The next day I went to meet someone I needed to tell something. It was raining in Williamsburg. Kids ran past McCarren Park smiling, no umbrellas, soaked. I had a little collapsible black thing she gave me last summer when I lived in Brooklyn and we were still seeing each other.
The modern man can travel in every circle. Sit at a table with farmers playing poker in Nebraska, hipsters snorting Xanax in Berlin, travelers smoking hash in Nepal, and day traders talking stocks in Manhattan.
This plane keeps us all together, and as these chattering Chinese fly us to Jakarta I am wishing you could be who you were. I show you how to fill out the customs form. I have been here before. You haven’t. All I want for us is to stay whole.
Gone at 21. Can anyone understand how terrible that is? You waited your whole life to have your freedom. You knew that you wanted to be left to make your own choices when your time came. Then to have that taken from you.
My sister, brother and I grew up on 80 acres of flat, rich soil, in a climate so arid that it wouldn’t have been farmable if it had not been for the vast underground water source called the Ogallala Aquifer. Canal systems and man-made reservoirs help deliver water down from the Rocky Mountains.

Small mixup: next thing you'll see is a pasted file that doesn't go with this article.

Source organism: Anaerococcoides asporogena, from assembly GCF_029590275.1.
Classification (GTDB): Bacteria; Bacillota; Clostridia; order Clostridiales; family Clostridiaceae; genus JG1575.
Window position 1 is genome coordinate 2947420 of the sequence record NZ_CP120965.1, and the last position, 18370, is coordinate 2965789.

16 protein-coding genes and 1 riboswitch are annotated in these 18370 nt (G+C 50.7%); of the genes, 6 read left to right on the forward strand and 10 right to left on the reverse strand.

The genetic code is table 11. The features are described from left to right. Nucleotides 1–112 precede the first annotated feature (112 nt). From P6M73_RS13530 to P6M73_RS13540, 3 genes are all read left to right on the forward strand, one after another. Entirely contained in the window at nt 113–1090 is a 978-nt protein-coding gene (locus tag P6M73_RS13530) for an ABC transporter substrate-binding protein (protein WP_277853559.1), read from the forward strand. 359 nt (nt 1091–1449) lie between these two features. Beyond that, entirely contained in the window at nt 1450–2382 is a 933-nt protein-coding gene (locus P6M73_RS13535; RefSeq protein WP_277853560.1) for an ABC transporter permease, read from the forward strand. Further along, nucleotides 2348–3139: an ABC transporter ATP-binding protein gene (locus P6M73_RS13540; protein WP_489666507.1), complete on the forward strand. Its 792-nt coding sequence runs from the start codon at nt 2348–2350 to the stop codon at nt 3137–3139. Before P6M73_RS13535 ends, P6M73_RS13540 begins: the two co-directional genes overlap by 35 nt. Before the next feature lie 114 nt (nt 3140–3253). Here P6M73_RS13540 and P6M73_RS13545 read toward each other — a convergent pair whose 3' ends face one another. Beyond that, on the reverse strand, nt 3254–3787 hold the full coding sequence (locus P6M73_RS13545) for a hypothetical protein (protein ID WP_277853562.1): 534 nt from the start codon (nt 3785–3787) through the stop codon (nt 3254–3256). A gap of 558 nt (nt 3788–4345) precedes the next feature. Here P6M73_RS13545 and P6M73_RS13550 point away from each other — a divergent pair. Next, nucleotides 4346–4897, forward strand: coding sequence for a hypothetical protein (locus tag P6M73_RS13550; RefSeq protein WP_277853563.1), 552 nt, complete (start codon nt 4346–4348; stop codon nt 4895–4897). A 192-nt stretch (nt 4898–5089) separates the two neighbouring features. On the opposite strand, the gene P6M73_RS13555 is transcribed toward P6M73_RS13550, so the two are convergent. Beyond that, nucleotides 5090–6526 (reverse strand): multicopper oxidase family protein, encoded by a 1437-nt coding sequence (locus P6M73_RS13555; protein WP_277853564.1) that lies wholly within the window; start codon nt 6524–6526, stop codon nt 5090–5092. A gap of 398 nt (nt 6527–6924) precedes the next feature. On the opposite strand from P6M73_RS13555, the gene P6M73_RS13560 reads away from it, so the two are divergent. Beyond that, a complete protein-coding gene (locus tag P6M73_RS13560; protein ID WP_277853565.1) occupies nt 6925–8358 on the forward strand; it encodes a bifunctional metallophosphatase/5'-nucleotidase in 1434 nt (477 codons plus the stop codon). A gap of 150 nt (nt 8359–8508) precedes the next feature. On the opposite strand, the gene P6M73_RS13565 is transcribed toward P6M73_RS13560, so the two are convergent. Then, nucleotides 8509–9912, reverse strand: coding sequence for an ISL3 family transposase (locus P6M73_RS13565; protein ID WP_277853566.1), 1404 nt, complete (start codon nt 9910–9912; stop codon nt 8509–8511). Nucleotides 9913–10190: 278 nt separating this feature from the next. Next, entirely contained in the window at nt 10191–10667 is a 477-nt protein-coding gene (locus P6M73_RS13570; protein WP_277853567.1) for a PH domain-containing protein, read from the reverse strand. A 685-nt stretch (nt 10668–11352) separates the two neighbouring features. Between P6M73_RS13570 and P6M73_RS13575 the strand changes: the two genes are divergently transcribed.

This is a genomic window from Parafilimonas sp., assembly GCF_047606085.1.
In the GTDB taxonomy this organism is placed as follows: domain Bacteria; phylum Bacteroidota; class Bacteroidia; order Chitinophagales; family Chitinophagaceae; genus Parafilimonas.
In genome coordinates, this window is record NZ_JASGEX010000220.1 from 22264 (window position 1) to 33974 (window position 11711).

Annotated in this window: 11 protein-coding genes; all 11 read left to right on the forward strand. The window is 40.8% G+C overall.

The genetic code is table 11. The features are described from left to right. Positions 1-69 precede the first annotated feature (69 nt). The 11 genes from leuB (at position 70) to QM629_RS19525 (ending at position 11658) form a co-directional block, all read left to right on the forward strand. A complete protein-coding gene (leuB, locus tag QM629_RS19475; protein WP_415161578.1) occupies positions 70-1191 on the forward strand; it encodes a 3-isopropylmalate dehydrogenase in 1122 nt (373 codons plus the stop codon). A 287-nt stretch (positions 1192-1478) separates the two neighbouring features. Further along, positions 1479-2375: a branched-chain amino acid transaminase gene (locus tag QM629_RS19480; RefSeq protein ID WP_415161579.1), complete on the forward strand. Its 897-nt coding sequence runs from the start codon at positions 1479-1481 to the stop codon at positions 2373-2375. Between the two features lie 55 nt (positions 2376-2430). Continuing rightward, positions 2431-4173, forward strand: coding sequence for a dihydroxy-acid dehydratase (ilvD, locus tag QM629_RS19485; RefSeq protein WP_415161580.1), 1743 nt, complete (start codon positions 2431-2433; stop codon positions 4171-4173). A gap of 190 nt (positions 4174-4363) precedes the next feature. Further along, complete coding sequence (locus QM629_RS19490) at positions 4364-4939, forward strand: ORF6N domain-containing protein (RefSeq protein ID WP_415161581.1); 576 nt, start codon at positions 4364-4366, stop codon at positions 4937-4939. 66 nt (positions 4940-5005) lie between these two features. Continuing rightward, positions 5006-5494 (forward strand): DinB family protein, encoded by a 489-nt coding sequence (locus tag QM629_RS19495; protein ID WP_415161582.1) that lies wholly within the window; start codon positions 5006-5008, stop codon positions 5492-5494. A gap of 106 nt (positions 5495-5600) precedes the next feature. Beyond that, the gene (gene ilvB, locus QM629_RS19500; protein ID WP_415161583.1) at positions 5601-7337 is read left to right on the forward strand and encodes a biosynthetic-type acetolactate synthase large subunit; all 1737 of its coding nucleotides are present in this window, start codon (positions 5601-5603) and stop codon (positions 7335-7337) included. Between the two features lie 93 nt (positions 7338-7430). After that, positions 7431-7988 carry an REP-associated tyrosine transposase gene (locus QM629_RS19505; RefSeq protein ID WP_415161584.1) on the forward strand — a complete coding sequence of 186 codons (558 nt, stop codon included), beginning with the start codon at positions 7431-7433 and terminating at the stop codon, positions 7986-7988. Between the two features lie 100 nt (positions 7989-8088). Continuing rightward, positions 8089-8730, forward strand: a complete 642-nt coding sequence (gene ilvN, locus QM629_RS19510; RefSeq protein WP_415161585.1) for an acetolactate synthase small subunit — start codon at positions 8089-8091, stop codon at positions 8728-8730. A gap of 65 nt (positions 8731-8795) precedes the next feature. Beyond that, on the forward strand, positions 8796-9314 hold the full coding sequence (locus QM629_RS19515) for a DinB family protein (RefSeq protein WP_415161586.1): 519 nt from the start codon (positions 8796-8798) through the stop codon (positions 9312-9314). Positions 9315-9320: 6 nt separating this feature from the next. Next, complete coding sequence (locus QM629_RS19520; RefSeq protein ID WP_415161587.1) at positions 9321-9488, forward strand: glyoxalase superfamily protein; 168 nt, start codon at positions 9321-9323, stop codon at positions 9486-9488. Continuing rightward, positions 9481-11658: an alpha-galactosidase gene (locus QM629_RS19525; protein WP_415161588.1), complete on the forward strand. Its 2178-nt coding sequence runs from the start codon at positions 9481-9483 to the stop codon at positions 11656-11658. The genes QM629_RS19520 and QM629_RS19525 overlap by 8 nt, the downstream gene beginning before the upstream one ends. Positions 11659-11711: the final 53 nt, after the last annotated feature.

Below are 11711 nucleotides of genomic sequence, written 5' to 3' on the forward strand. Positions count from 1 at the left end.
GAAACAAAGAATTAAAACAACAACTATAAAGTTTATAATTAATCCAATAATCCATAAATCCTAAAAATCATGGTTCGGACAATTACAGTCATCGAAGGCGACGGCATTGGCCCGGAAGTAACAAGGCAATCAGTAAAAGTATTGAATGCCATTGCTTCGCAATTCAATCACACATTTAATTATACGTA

Those of us who live far from home experience a longing for it that you can only know if you’ve lived away for a real length of time. We romanticize where we’re from and talk about it with an appreciation we didn’t have for it when we lived there.
It’s not just Korea. The last time I visited China, in both Beijing and Shanghai I met scores of young men and women who had moved there for the opportunity it offers entrepreneurs. The expat community in Seoul is dominated largely by English teachers for good reason—teaching gigs here can be excellent.
For awhile I swore by the mantra “we’re all exactly where we’re supposed to be.” It’s a comforting idea, and if you repeat it until you believe it you can use it to quiet down your restlessness. But it only really works when you’re actually satisfied. I don’t believe it consistently. We don’t always make the best choices for ourselves.
When I was 25 I decided to quit my job and move back in with my parents. Before I moved, I was living on the coast of San Diego County, working for a newspaper in Del Mar, where I was the only reporter and photographer. I worked less than 35 hours a week and could surf before and after work—sometimes surfing during work hours if the waves were good enough and I had my three stories for the week in.
With five alcohol-related tickets before I was 20, I probably got in more party trouble than your average Nebraskan youth. The fines and rehab and jail time were a waste of money, but not a waste of time. Having the world collapse on you imparts a lot of valuable lessons.